Heaven Up­side Down

Metal Hammer (UK) - - Contents - ELEANOR GOOD­MAN

Mar­i­lyn Man­son, Grave Plea­sures, Au­gust Burns red, 36 Crazy­fists, The Bronx, Cra­dle of Filth, En­siferum and Satyri­con get weighed on the Ham­mer scales.

The God Of Fuck brings back some old mem­o­ries

The Pale em­peror

was roundly hailed as a suc­cess for Mar­i­lyn Man­son. Be­tween al­bums, he’d been fol­low­ing best bud Johnny Depp into act­ing, in­clud­ing a dis­turb­ing turn in US witch-hunt­ing drama Salem. He wrote its bluesy theme song with com­poser Tyler Bates, and the two made an al­bum that cast Man­son in the role of a sleazy South­ern preacher. For those who thought he’d been lost in the wilder­ness since Holy Wood, this was him find­ing a path out.

For those who had al­ways loved him, it was an­other evo­lu­tion­ary stage of his jour­ney.

On 10th al­bum Heaven Up­side Down, you can’t help but feel that Man­son’s glanc­ing back to the past. Throw­backs to nu­mer­ous step­ping stones in Man­son’s ca­reer are given a punk feel – like the band have holed up in the Tate house again, or been re­hears­ing live for weeks to re­cap­ture the raw­ness of the An­tichrist Su­per­star days. Rev­e­la­tion #12 is straight out of the traps with all the me­chan­i­cal, riffy twitches of yes­ter­year and a pri­mal howl. We know where you fuck­ing Live has all the white-hot in­ten­sity of ir­re­spon­si­ble

Hate An­them or The Re­flect­ing god. SAY 10

– orig­i­nally the ti­tle of the record – is a big, snarling an­them that’s built for stages. KiLL4Me, a film noir snap­shot of a messy ro­mance, is the clos­est rel­a­tive to The Pale em­peror, along with the ti­tle track’s bluesy swag­ger. The most sat­is­fy­ing mar­riage of styles is Tat­tooed in Reverse – opening with a punchy, ‘So fuck your Bible and your belt’, it’s a no-fucks-given glam stomp with the most wickedly tonguein-cheek pun on the record (’i’m un­sta­ble, i’m not a show horse’), and an elec­tro-goth dance­floor in­ter­lude.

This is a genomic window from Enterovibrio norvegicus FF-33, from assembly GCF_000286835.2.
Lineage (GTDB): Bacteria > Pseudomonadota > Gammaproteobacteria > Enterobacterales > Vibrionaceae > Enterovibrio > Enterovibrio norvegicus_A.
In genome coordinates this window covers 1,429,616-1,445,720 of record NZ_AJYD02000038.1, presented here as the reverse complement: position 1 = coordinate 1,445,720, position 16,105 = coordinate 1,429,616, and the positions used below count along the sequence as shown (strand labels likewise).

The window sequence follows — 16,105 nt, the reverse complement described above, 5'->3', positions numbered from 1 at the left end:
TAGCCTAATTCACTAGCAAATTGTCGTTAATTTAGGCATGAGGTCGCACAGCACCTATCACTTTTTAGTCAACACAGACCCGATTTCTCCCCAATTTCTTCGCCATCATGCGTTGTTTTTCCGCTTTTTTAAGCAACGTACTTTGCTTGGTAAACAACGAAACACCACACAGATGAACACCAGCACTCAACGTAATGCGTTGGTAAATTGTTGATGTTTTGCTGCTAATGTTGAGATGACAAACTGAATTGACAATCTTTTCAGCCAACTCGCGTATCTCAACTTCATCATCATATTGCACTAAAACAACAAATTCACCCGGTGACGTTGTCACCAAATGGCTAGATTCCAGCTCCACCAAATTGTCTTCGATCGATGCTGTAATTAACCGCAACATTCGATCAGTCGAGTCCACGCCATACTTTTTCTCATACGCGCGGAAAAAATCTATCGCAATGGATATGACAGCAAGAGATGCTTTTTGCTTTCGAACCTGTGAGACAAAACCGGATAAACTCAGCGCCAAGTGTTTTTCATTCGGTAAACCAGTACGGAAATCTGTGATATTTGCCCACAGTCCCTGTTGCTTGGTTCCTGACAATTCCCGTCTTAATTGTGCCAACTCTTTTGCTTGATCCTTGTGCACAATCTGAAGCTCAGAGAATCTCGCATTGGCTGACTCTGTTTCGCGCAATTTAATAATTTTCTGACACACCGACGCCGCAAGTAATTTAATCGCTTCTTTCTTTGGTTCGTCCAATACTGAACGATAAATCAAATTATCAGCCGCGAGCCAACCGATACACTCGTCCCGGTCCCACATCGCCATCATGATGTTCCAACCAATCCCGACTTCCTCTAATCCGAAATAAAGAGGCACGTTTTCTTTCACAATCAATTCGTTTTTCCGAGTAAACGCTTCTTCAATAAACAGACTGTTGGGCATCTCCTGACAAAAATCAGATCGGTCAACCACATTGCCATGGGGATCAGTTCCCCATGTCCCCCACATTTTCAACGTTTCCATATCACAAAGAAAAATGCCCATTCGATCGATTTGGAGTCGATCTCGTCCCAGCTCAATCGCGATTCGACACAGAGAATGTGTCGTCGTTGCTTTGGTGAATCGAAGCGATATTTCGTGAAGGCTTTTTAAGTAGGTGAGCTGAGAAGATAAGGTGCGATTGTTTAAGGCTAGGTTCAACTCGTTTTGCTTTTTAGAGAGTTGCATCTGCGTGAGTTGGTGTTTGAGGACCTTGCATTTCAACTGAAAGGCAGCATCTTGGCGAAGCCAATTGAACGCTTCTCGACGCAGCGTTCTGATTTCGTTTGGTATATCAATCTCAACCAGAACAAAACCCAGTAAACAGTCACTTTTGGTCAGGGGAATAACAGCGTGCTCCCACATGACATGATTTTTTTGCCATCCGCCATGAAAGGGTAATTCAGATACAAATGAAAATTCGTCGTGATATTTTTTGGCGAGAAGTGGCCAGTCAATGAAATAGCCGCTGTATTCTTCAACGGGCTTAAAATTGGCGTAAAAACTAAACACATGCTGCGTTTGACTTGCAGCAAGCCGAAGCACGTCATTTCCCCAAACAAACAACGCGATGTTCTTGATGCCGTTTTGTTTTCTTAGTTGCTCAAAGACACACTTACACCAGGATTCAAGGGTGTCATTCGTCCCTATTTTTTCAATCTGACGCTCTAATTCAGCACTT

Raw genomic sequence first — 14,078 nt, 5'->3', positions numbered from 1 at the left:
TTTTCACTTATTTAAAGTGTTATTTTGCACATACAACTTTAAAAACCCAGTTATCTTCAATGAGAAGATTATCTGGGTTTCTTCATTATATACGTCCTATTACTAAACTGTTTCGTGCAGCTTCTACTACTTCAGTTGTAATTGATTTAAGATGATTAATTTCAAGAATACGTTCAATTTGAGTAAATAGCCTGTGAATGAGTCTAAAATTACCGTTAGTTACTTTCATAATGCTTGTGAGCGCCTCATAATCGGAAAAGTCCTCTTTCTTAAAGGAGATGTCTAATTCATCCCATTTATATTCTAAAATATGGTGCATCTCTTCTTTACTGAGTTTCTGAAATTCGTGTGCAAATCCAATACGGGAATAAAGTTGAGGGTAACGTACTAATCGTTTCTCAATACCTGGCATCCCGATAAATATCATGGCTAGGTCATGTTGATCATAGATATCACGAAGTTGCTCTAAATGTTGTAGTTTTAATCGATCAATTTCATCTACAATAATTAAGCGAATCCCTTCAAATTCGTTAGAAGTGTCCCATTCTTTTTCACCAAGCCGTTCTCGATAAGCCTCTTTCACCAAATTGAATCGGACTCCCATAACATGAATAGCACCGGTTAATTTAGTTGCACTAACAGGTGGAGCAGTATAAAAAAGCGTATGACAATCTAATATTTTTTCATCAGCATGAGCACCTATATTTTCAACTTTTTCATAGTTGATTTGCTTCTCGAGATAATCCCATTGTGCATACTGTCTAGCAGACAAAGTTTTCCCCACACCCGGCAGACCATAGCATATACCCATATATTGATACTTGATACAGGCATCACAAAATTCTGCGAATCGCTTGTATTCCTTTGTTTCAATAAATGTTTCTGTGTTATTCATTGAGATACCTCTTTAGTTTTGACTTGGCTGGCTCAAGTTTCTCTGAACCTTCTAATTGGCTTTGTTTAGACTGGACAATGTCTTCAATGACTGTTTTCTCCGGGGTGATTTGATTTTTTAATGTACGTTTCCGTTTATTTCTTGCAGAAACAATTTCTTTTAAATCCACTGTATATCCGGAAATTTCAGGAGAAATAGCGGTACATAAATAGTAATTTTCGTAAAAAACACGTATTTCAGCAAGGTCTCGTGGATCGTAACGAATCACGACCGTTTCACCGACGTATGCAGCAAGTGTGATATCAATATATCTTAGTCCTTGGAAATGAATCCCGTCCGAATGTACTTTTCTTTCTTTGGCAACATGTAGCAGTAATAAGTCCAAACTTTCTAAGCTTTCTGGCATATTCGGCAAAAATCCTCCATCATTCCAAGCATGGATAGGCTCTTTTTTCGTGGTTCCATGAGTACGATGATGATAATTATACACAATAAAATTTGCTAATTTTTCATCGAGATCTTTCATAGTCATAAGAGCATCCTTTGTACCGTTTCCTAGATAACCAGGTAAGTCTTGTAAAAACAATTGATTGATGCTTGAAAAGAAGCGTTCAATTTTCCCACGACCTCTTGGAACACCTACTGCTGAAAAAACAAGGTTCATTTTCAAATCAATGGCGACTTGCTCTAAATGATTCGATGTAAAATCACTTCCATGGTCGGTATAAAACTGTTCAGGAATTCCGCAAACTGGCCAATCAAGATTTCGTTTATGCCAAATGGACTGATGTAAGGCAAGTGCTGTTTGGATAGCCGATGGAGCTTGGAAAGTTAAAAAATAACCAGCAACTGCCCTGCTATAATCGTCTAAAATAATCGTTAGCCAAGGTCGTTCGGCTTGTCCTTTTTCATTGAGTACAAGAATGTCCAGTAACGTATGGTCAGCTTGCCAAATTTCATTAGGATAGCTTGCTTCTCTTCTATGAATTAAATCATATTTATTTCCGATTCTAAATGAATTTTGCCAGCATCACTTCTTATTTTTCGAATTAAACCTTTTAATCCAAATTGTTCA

If The Pale em­peror was banger af­ter low­down banger, and pre­de­ces­sor Born vil­lain went back to ba­sics, this one sits some­where in be­tween – still bear­ing Tyler’s mark but with a nod to other eras. If there’s a crit­i­cism, it’s that the al­bum loses some mo­men­tum af­ter the cli­mac­tic SAY 10, when it be­comes more ex­plic­itly about ro­man­tic re­la­tion­ships. Hark­ing back to his break-up al­bums, Blood Honey is an unashamedly an­guished gothic bal­lad, while closer Threats of Ro­mance main­tains a laid­back, Bowie-es­que, pi­ano-led pace as it glo­ries in emo­tional dam­age.

Despite the vi­o­lent trailer for SAY 10 hint­ing at some Trump-bash­ing, Heaven Up­side Down is more like a roll call of Man­son’s favourite con­cerns: cor­rup­tion, love, mythol­ogy and Chris­tian­ity, re­layed by an un­bri­dled tor­rent of word­play. Dis­ap­point­ingly, there’s not enough here to cause an­other moral panic, though Je$U$ cRi$i$ skates close to the edge of con­tro­versy with its eye­rolling provo­ca­tion – ‘i write songs to fight and to fuck to / if you wanna fight then i’ll fight you / if you wanna fuck i will fuck you / Make up your mind, or i’ll make it up for you.’

Ul­ti­mately, Heaven Up­side Down is a solid al­bum that shows the Dou­ble M can still do what he got fa­mous do­ing: write bit­ing, anti-es­tab­lish­ment goth rock full of dark, play­ful im­agery. Peo­ple who came back for The Pale em­peror might lose in­ter­est in Heaven Up­side Down, but fans who have fol­lowed him through­out will clutch this close to their black hearts.


Newspapers in English

Newspapers from UK

© PressReader. All rights reserved.